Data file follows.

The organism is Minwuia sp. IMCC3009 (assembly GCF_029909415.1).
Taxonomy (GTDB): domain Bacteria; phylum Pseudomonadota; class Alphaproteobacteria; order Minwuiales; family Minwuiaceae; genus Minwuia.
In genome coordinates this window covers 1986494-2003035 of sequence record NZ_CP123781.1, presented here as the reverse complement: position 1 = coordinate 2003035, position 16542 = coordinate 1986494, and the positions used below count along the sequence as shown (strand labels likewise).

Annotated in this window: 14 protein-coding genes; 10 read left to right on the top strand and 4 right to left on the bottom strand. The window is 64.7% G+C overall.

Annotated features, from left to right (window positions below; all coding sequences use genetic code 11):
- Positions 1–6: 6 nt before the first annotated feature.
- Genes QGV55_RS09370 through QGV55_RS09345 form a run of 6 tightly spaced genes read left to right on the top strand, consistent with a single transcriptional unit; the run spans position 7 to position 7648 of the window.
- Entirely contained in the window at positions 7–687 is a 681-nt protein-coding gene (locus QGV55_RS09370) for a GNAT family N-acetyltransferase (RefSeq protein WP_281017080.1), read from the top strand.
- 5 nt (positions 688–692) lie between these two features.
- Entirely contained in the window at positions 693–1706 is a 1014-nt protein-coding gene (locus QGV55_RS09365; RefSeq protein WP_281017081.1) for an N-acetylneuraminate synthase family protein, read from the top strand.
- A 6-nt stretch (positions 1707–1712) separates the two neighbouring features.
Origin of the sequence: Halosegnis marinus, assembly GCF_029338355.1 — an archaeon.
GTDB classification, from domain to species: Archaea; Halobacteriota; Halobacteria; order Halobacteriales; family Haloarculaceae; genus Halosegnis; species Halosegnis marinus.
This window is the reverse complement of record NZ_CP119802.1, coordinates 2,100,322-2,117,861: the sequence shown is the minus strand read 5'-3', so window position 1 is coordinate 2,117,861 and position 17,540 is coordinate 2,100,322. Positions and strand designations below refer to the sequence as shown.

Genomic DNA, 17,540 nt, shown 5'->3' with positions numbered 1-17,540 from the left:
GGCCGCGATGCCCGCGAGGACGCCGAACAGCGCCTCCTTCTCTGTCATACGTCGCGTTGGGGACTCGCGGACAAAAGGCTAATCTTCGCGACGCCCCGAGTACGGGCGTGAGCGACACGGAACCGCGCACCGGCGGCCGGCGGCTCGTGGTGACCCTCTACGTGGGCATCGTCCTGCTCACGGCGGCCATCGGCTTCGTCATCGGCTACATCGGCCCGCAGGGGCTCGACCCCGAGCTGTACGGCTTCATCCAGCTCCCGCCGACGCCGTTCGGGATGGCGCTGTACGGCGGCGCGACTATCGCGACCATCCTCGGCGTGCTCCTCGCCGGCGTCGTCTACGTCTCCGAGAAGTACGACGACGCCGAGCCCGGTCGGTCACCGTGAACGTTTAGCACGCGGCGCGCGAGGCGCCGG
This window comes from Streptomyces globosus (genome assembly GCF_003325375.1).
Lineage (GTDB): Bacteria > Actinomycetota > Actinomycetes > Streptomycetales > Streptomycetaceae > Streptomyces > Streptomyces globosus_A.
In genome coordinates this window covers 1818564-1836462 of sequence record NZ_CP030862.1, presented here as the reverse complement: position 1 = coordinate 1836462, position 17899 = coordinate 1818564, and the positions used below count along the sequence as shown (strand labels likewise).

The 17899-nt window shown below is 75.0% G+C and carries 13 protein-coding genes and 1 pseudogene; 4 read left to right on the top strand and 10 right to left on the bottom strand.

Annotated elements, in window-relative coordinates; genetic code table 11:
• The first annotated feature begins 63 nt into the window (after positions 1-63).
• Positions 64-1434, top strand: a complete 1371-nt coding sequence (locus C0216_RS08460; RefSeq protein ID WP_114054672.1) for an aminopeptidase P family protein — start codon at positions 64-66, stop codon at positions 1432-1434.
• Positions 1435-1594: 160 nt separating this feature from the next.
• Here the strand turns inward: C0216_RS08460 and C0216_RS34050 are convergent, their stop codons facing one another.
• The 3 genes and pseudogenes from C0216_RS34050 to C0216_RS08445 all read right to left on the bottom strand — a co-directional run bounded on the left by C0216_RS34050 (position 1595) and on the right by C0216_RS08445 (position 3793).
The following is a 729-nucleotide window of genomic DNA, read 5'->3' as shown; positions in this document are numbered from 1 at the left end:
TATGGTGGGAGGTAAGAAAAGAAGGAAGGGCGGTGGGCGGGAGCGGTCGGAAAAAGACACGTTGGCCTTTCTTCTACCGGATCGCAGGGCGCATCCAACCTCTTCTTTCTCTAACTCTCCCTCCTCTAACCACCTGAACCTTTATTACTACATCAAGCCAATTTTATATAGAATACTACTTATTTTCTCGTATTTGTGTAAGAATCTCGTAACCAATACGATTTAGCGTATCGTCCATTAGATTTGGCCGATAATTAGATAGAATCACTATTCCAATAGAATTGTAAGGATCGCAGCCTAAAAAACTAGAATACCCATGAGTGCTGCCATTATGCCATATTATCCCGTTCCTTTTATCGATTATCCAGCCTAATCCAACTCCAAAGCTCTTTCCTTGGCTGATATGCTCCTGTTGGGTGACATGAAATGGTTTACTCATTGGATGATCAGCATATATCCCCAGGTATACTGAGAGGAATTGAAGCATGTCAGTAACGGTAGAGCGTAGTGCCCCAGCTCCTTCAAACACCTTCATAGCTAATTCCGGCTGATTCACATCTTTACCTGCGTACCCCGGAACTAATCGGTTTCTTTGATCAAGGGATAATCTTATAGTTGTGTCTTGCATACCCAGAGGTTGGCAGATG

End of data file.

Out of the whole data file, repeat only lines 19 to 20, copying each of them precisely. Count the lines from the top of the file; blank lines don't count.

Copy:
In genome coordinates this window covers 1818564-1836462 of sequence record NZ_CP030862.1, presented here as the reverse complement: position 1 = coordinate 1836462, position 17899 = coordinate 1818564, and the positions used below count along the sequence as shown (strand labels likewise).

The 17899-nt window shown below is 75.0% G+C and carries 13 protein-coding genes and 1 pseudogene; 4 read left to right on the top strand and 10 right to left on the bottom strand.